A group calling itself the Living Wages, Healthy Communities Coalition held a Respect D.C. protest in front of the Wilson building Monday.
According to one protester, union grocery worker Frank Carter, they want the retail giant to promise it "will pay living wages and offer some sort of benefits to their employees."
Wal-Mart Inc. plans to build for four stores across D.C. in areas underserved by retailers.
"What we found is the majority of people want us here, want to take advantage of the savings our stores provide, the quality jobs," said Wal-Mart spokesman Steven Restivo.
Some D.C. residents shopping at the Walmart in Hyattsville were glad the world's largest retailer is coming to the city.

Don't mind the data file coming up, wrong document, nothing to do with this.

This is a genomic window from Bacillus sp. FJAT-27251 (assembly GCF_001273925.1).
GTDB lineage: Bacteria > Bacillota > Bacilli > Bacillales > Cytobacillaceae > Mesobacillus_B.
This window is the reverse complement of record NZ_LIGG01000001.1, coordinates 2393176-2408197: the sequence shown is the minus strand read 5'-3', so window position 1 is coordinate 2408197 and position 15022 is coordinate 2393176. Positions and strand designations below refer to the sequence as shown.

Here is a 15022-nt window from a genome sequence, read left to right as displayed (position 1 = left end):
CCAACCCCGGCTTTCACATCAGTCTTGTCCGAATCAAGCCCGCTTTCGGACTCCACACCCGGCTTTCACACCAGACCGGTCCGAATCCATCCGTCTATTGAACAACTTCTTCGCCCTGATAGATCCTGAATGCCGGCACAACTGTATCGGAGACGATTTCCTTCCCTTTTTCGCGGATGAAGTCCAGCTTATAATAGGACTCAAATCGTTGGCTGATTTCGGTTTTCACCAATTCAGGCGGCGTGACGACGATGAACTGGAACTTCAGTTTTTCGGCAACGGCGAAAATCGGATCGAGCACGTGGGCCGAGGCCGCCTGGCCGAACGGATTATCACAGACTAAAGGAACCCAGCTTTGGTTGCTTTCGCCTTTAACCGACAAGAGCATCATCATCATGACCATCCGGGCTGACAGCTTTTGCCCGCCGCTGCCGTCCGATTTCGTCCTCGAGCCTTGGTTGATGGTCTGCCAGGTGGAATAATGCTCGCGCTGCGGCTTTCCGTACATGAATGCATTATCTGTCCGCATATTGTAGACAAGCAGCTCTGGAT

"It's closer and it's more convenient," said Rose Mary Fennell, who lives on Capitol Hill.
Ward 4 ANC Commissioner Brenda Speakes has another concern: traffic.
"It's going strain infrastructure," she said. "You have 2,000 more cars that are going to come to that area. Two thousand."
Wal-Mart says its D.C. stores will be slightly smaller than its suburban megacenters, at 80,000 to 120,000 square feet. The first is scheduled to open by the end of 2012.